• 2. Patients whose providers are offered to receive the aid of the co-located psychologists will be more likely to be co-managed by the pediatrician than referred out to the community. [ Time Frame: six months ] [ Designated as safety issue: No ]
  • Parents will be more satisfied with care in the shared care model than in usual care [ Time Frame: six months ] [ Designated as safety issue: No ]

Estimated Enrollment: 140
Study Start Date: August 2006
Estimated Study Completion Date: June 2008
Estimated Primary Completion Date: June 2008 (Final data collection date for primary outcome measure)
Arms Assigned Interventions
No Intervention: TAU
Treatment as usual. These subjects and their providers were told to pursue treatment services as they normally would do.
Experimental: shared care
A psychologist co-located in the pediatric primary care clinic shared care with the subject's pediatrician. The psychologist offered regular appointments and psychoeducation. On an individual basis, parent management training, behavioral management training, individual psychotherapy, educational intervention assistance, teacher communication, and medication education were provided as needed.
Other: Shared Care
A psychologist co-located in the pediatric primary care clinic shared care with the subject's pediatrician. The psychologist offered regular appointments and psychoeducation. On an individual basis, parent management training, behavioral management training, individual psychotherapy, educational intervention assistance, teacher communication, and medication education were provided as needed.

Detailed Description:

Study Goals:

A. To compare patients with ADHD (Attention Deficit Hyperactivity Disorder) treated by a pediatric provider in collaboration with a co-located psychologist/ADHD care manager available for evaluation/assessment and ongoing shared-care consultation to patients with ADHD in a pediatric primary care clinic treated as usual.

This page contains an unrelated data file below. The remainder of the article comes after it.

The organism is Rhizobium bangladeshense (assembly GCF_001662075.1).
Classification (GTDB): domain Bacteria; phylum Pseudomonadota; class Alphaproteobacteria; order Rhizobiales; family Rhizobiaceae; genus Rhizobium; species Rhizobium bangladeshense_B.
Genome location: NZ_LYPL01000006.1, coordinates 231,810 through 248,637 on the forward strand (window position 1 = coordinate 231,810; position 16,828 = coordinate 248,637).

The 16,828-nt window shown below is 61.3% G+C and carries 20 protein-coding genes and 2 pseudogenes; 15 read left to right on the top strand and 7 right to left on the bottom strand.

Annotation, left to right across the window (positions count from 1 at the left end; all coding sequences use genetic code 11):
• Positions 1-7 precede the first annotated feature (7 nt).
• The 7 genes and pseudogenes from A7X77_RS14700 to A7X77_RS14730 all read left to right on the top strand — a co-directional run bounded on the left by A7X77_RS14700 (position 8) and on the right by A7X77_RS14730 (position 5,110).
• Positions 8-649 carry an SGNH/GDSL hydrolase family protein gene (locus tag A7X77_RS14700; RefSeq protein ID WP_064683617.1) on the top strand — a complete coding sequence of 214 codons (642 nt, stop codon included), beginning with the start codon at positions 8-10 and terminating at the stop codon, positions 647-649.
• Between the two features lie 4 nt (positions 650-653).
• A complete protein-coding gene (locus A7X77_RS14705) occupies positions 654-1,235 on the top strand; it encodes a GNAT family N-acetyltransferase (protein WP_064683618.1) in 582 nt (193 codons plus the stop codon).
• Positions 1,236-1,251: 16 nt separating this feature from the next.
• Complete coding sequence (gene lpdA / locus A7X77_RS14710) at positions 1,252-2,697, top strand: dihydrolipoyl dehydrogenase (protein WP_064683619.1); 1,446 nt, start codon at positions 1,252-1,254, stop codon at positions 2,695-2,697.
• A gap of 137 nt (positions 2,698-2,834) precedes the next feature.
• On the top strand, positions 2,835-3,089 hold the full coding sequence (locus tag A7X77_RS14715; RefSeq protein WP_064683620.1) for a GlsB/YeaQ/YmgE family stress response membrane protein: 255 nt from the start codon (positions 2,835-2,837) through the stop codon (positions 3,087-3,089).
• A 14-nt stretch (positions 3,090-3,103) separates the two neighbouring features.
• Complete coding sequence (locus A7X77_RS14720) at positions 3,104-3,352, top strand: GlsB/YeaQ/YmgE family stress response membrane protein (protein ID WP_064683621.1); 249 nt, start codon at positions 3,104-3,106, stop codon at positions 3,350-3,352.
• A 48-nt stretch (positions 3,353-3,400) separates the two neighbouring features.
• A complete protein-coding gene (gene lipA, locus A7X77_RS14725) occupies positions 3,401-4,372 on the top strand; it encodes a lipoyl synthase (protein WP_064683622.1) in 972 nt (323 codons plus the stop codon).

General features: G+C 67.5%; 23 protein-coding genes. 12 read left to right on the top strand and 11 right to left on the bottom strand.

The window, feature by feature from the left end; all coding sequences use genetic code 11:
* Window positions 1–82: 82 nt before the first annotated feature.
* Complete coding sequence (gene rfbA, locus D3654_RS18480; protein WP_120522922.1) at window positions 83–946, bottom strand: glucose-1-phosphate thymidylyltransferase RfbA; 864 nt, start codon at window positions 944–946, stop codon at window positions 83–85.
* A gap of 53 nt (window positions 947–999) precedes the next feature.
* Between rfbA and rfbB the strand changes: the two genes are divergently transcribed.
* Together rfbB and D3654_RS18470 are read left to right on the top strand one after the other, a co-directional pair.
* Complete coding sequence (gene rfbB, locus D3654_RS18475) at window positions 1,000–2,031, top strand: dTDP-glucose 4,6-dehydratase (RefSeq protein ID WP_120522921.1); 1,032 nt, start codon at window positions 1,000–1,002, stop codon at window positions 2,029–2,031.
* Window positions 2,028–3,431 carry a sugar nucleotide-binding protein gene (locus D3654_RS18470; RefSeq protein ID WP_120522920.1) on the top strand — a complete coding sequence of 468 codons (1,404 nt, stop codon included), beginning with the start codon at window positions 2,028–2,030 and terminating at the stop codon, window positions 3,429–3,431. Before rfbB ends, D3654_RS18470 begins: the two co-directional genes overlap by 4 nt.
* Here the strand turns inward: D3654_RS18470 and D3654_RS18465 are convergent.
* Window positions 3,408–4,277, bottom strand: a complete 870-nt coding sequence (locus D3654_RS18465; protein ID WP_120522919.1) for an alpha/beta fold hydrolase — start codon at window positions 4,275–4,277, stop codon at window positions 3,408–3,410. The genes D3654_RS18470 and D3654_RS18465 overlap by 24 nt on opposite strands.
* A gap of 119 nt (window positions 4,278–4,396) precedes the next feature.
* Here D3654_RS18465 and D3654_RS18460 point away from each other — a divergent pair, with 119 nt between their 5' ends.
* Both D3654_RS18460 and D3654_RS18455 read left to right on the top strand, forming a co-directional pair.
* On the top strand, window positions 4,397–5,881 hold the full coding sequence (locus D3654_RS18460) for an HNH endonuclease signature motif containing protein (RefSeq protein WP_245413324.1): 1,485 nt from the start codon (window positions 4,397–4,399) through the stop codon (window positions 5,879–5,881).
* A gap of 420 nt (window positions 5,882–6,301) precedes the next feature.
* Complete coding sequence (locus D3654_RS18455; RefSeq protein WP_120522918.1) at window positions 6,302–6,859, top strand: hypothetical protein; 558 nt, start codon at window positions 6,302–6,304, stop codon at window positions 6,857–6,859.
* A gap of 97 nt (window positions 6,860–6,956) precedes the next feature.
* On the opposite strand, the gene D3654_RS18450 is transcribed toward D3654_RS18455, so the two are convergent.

1. Patients treated by the pediatricians with the added co-located services will have clinical outcomes that are superior to those that receive usual care

    1. Co-located services will increase the number of ADHD patients accessing specialized mental health treatment services
    2. A higher proportion of patients treated by the pediatric providers and psychologists than those in usual care receive doses of medication that are consistent with AAP (American Academy of Pediatrics) recommendations
  2. Patients whose providers are offered to receive the aid of the co-located psychologists will be more likely to be co-managed by the pediatrician than referred out to the community.
  3. Parents will be more satisfied with care in the shared care model than in usual care

B. Pediatricians' morale and attitudes to the treatment of ADHD will improve with the addition of a co-located psychologist.

C. ADDITIONAL AIMS:

  1. To assist a pediatric primary care clinic in implementing a quality improvement initiative to help pediatric providers better identify ADHD by implementing the PSC-17, a general psychosocial checklist.
  2. Study the usefulness of using the PSC 17 screen as a clinical tool to identify ADHD in the primary care office by obtaining results and tracking physician disposition planning based on results.